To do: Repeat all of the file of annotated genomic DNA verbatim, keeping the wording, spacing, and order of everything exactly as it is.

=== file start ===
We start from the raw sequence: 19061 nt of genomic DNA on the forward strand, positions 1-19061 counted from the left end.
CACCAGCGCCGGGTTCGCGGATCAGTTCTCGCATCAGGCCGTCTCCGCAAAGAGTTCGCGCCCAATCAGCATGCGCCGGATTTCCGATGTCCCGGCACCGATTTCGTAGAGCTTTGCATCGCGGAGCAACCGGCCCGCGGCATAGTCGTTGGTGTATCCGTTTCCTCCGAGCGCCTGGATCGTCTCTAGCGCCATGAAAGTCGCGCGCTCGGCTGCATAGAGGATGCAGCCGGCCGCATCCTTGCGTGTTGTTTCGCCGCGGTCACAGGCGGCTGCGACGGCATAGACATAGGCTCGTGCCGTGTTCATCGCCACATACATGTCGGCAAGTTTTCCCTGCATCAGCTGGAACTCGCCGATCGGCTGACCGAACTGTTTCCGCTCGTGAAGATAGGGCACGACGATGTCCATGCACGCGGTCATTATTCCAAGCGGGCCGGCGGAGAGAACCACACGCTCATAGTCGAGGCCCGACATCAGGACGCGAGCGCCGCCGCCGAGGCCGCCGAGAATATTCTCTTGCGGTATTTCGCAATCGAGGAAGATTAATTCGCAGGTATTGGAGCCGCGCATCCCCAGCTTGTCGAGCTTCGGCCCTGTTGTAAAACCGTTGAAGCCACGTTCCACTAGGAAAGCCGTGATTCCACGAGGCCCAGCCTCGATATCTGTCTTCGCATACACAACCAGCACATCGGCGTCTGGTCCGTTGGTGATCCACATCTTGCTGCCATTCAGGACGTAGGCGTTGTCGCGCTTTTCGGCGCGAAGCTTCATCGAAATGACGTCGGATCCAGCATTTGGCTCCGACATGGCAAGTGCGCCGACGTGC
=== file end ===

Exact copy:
We start from the raw sequence: 19061 nt of genomic DNA on the forward strand, positions 1-19061 counted from the left end.
CACCAGCGCCGGGTTCGCGGATCAGTTCTCGCATCAGGCCGTCTCCGCAAAGAGTTCGCGCCCAATCAGCATGCGCCGGATTTCCGATGTCCCGGCACCGATTTCGTAGAGCTTTGCATCGCGGAGCAACCGGCCCGCGGCATAGTCGTTGGTGTATCCGTTTCCTCCGAGCGCCTGGATCGTCTCTAGCGCCATGAAAGTCGCGCGCTCGGCTGCATAGAGGATGCAGCCGGCCGCATCCTTGCGTGTTGTTTCGCCGCGGTCACAGGCGGCTGCGACGGCATAGACATAGGCTCGTGCCGTGTTCATCGCCACATACATGTCGGCAAGTTTTCCCTGCATCAGCTGGAACTCGCCGATCGGCTGACCGAACTGTTTCCGCTCGTGAAGATAGGGCACGACGATGTCCATGCACGCGGTCATTATTCCAAGCGGGCCGGCGGAGAGAACCACACGCTCATAGTCGAGGCCCGACATCAGGACGCGAGCGCCGCCGCCGAGGCCGCCGAGAATATTCTCTTGCGGTATTTCGCAATCGAGGAAGATTAATTCGCAGGTATTGGAGCCGCGCATCCCCAGCTTGTCGAGCTTCGGCCCTGTTGTAAAACCGTTGAAGCCACGTTCCACTAGGAAAGCCGTGATTCCACGAGGCCCAGCCTCGATATCTGTCTTCGCATACACAACCAGCACATCGGCGTCTGGTCCGTTGGTGATCCACATCTTGCTGCCATTCAGGACGTAGGCGTTGTCGCGCTTTTCGGCGCGAAGCTTCATCGAAATGACGTCGGATCCAGCATTTGGCTCCGACATGGCAAGTGCGCCGACGTGC